Race and ethnicity in the United States

The United States of America has a racially and ethnically diverse population.[1] The United States Census officially recognizes six racial categories: White American, Black or African American, American Indian and Alaska Native, Asian American, Native Hawaiian and Other Pacific Islander, and people of two or more races; a category called "some other race" is also used in the census and other surveys, but is not official.[2][3][4] The United States Census Bureau also classifies Americans as "Hispanic or Latino" and "Not Hispanic or Latino", which identifies Hispanic and Latino Americans as an ethnicity (not a race) distinct from others, and comprising the largest minority group in the nation.[2][3][5]

The United States Supreme Court unanimously held that "race" is not limited to Census designations on the "race question" but extends to all ethnicities, and thus can include Jewish and Arab as well as Polish or Italian or Irish, etc.[6] In fact, the Census asks an "Ancestry Question" which covers the broader notion of ethnicity initially in the 2000 Census long form and now in the American Community Survey. The ancestry question will return in the 2020 Census.[7]

As of July 2016, White Americans are the racial majority. African Americans are the largest racial minority, amounting to an estimated 12.7% of the population. Hispanic and Latino Americans amount to an estimated 17.8% of the total U.S. population, making up the largest ethnic minority.[8] The White, non-Hispanic or Latino population make up 61.3% of the nation's total, with the total White population (including White Hispanics and Latinos) being 76.9%.[9]

White Americans are the majority in every census-defined region (Northeast, Midwest, South, West) and in every state except Hawaii[10], but contribute the highest proportion of the population in the Midwestern United States, at 85% per the Population Estimates Program (PEP),[4] or 83% per the American Community Survey (ACS).[11][verification needed] Non-Hispanic Whites make up 79% of the Midwest's population, the highest ratio of any region.[5] However, 35% of White Americans (whether all White Americans or non-Hispanic/Latino only) live in the South, the most of any region.[4][5]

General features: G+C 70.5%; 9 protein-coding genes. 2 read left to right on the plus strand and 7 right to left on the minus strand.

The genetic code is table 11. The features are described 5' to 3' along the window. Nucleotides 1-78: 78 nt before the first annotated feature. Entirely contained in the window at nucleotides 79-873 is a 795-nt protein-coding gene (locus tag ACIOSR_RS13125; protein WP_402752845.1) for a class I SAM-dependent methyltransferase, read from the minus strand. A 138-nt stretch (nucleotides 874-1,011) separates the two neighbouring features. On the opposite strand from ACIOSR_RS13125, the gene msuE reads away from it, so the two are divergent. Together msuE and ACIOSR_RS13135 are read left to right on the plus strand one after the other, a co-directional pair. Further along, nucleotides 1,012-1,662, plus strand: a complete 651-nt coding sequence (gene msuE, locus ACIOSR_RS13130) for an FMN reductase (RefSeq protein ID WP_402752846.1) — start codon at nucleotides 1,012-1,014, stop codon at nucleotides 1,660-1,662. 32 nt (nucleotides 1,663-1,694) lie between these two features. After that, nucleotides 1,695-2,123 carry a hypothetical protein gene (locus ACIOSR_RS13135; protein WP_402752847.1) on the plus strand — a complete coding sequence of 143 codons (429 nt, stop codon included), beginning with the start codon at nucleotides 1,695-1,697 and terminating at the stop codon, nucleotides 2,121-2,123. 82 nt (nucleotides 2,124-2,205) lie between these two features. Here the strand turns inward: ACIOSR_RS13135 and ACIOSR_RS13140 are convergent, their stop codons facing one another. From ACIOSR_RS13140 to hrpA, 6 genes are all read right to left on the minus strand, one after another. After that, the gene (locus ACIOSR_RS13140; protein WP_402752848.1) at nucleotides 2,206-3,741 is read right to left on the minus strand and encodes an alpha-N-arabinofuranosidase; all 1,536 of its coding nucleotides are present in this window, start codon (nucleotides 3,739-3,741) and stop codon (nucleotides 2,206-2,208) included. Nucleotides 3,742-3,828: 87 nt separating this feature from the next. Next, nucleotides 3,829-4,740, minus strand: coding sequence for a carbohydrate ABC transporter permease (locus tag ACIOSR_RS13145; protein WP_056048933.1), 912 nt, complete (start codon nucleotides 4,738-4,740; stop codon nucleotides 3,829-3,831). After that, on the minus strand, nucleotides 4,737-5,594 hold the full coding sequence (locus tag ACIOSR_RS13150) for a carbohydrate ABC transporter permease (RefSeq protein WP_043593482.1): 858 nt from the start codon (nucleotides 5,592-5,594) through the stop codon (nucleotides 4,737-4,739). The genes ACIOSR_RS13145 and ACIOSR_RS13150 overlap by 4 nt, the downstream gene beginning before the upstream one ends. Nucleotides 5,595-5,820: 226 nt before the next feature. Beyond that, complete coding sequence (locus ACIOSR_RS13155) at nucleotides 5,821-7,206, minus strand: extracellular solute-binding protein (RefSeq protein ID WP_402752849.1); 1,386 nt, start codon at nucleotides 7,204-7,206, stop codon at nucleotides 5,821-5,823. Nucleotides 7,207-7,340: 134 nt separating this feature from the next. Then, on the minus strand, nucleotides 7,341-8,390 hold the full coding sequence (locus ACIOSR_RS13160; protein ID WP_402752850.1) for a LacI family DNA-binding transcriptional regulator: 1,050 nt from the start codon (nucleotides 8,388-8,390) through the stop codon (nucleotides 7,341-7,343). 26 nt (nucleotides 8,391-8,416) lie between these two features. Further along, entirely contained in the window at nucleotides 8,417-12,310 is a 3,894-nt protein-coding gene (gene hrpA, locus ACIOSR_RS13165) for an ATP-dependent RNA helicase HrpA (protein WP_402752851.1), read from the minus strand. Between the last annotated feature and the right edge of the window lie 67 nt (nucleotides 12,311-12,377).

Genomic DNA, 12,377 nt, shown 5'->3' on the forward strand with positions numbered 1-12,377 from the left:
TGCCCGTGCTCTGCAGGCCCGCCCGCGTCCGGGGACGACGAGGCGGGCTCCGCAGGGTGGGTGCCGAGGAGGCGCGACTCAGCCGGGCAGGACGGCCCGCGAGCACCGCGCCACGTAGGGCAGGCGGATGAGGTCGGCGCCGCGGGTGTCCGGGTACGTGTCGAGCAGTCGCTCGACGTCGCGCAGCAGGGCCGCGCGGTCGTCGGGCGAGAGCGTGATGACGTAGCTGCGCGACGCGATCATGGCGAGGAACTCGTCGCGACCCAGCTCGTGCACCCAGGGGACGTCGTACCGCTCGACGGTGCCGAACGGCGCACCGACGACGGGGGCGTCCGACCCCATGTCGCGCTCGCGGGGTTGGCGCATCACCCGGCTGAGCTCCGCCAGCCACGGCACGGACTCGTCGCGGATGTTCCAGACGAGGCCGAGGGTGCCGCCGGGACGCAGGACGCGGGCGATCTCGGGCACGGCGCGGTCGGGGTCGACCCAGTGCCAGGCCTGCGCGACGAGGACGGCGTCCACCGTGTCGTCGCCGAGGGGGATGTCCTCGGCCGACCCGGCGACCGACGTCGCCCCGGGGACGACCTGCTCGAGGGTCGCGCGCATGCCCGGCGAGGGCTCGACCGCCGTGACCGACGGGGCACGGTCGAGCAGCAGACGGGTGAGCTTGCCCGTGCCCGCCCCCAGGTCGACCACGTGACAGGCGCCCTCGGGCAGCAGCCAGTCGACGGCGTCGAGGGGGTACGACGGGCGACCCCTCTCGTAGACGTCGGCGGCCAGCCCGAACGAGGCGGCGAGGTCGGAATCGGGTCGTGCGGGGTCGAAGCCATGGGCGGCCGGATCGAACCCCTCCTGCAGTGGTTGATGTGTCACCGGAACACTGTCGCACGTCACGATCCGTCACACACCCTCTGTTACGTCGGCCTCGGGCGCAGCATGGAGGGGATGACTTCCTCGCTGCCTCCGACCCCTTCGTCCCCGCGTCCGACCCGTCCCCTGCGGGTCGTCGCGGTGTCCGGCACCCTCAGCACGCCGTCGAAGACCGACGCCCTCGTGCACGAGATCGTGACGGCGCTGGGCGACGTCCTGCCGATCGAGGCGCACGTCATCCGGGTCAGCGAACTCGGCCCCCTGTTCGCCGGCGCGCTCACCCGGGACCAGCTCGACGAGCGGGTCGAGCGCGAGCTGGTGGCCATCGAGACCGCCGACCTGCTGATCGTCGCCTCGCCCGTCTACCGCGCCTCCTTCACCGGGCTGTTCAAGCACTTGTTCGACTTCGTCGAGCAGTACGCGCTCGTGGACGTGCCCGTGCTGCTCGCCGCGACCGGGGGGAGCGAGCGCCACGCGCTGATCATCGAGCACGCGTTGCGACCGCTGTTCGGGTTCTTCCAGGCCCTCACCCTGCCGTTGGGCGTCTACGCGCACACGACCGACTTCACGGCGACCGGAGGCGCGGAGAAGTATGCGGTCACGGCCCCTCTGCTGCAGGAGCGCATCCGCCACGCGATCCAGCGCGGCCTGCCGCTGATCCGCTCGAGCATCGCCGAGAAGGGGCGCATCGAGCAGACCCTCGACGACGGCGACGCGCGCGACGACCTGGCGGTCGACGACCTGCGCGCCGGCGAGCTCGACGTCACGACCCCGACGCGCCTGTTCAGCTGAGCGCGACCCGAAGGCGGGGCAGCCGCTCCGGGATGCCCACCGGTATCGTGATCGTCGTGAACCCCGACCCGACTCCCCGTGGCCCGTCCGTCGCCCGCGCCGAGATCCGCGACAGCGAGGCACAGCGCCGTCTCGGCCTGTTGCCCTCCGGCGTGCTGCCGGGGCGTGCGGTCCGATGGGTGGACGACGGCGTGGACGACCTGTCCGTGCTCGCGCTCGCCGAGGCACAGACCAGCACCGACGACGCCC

55% of the African American population lives in the South.[4] A plurality or majority of the other official groups reside in the West. The latter region is home to 42% of Hispanic and Latino Americans, 46% of Asian Americans, 48% of American Indians and Alaska Natives, 68% of Native Hawaiians and Other Pacific Islanders, 37% of the "two or more races" population (Multiracial Americans), and 46% of those self-designated as "some other race".[4][12]

Racial and ethnic categories

2010 U.S Census[13]Table 1[14]
Self-identified race Percent of population
White alone
Black or African American
Native Americans and Alaska Natives
Native Hawaiians and Other Pacific Islanders
Two or more races
Some other race
Hispanic and Latino Americans (of any race): 16.3%[15]

In the 2000 Census and subsequent United States Census Bureau surveys, Americans self-described as belonging to these racial groups:[3]

Each person has two identifying attributes, racial identity and whether or not they are of Hispanic ethnicity.[19] These categories are sociopolitical constructs and should not be interpreted as being scientific or anthropological in nature.[2] They have been changed from one census to another, and the racial categories include both "racial" and national-origin groups.[20][21]

In 2007, the Equal Employment Opportunity Commission of the US Department of Labor finalized its update of the EEO-1 report format and guidelines to come into an effect on September 30, 2007. In particular, this update concerns the definitions of racial/ethnic categories.

Ethnicity: Hispanic or Latino origin

The question on Hispanic or Latino origin is separate from the question on race.[3][22] Hispanic and Latino Americans have ethnic origins in the countries of Latin America, Spain, and Portugal. Latin American countries are, like the United States, racially diverse.[23] Consequently, no separate racial category exists for Hispanic and Latino Americans, as they do not constitute a race, nor a national group. When responding to the race question on the census form, each person is asked to choose from among the same racial categories as all Americans, and are included in the numbers reported for those races.[24]

Each racial category may contain Non-Hispanic or Latino and Hispanic or Latino Americans. For example: the White (European-American) race category contains Non-Hispanic Whites and Hispanic Whites (see White Hispanic and Latino Americans); the Black or African-American category contains Non-Hispanic Blacks and Hispanic Blacks (see Black Hispanic and Latino Americans); the Asian-American category contains Non-Hispanic Asians and Hispanic Asians (see Asian Hispanic and Latino Americans); and likewise for all the other categories. See the section on Hispanic and Latino Americans in this article.

Self-identifying as both Hispanic or Latino and not Hispanic or Latino is neither explicitly allowed nor explicitly prohibited.[2]